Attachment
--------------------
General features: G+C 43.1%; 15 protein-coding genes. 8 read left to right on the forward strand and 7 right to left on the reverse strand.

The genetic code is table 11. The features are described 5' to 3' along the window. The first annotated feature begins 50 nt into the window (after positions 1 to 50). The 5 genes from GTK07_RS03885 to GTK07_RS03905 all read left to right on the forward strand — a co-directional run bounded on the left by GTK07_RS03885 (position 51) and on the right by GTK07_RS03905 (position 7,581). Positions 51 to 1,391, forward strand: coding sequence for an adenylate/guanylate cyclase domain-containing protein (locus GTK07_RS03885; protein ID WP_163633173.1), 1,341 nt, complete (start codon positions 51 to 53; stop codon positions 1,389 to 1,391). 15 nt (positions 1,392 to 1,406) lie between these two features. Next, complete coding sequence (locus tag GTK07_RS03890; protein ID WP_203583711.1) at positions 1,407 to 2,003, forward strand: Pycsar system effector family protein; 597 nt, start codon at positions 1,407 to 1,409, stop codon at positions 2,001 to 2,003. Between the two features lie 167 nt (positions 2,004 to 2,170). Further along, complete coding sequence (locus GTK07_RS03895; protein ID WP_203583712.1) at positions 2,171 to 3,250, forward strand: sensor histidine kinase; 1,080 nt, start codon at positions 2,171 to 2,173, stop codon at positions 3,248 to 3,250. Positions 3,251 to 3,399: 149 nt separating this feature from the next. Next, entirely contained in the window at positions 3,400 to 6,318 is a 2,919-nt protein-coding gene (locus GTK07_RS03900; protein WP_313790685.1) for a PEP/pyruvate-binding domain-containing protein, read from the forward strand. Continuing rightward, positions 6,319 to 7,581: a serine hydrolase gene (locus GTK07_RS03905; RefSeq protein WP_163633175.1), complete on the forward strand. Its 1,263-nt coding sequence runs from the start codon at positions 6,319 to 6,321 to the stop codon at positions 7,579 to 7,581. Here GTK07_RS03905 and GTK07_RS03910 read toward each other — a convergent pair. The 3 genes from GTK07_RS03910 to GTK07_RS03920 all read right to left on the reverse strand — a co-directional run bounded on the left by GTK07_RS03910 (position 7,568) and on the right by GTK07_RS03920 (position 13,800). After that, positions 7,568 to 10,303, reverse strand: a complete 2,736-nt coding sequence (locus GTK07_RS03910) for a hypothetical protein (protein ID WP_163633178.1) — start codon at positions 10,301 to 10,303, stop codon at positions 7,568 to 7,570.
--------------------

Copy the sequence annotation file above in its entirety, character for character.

General features: G+C 43.1%; 15 protein-coding genes. 8 read left to right on the forward strand and 7 right to left on the reverse strand.

The genetic code is table 11. The features are described 5' to 3' along the window. The first annotated feature begins 50 nt into the window (after positions 1 to 50). The 5 genes from GTK07_RS03885 to GTK07_RS03905 all read left to right on the forward strand — a co-directional run bounded on the left by GTK07_RS03885 (position 51) and on the right by GTK07_RS03905 (position 7,581). Positions 51 to 1,391, forward strand: coding sequence for an adenylate/guanylate cyclase domain-containing protein (locus GTK07_RS03885; protein ID WP_163633173.1), 1,341 nt, complete (start codon positions 51 to 53; stop codon positions 1,389 to 1,391). 15 nt (positions 1,392 to 1,406) lie between these two features. Next, complete coding sequence (locus tag GTK07_RS03890; protein ID WP_203583711.1) at positions 1,407 to 2,003, forward strand: Pycsar system effector family protein; 597 nt, start codon at positions 1,407 to 1,409, stop codon at positions 2,001 to 2,003. Between the two features lie 167 nt (positions 2,004 to 2,170). Further along, complete coding sequence (locus GTK07_RS03895; protein ID WP_203583712.1) at positions 2,171 to 3,250, forward strand: sensor histidine kinase; 1,080 nt, start codon at positions 2,171 to 2,173, stop codon at positions 3,248 to 3,250. Positions 3,251 to 3,399: 149 nt separating this feature from the next. Next, entirely contained in the window at positions 3,400 to 6,318 is a 2,919-nt protein-coding gene (locus GTK07_RS03900; protein WP_313790685.1) for a PEP/pyruvate-binding domain-containing protein, read from the forward strand. Continuing rightward, positions 6,319 to 7,581: a serine hydrolase gene (locus GTK07_RS03905; RefSeq protein WP_163633175.1), complete on the forward strand. Its 1,263-nt coding sequence runs from the start codon at positions 6,319 to 6,321 to the stop codon at positions 7,579 to 7,581. Here GTK07_RS03905 and GTK07_RS03910 read toward each other — a convergent pair. The 3 genes from GTK07_RS03910 to GTK07_RS03920 all read right to left on the reverse strand — a co-directional run bounded on the left by GTK07_RS03910 (position 7,568) and on the right by GTK07_RS03920 (position 13,800). After that, positions 7,568 to 10,303, reverse strand: a complete 2,736-nt coding sequence (locus GTK07_RS03910) for a hypothetical protein (protein ID WP_163633178.1) — start codon at positions 10,301 to 10,303, stop codon at positions 7,568 to 7,570.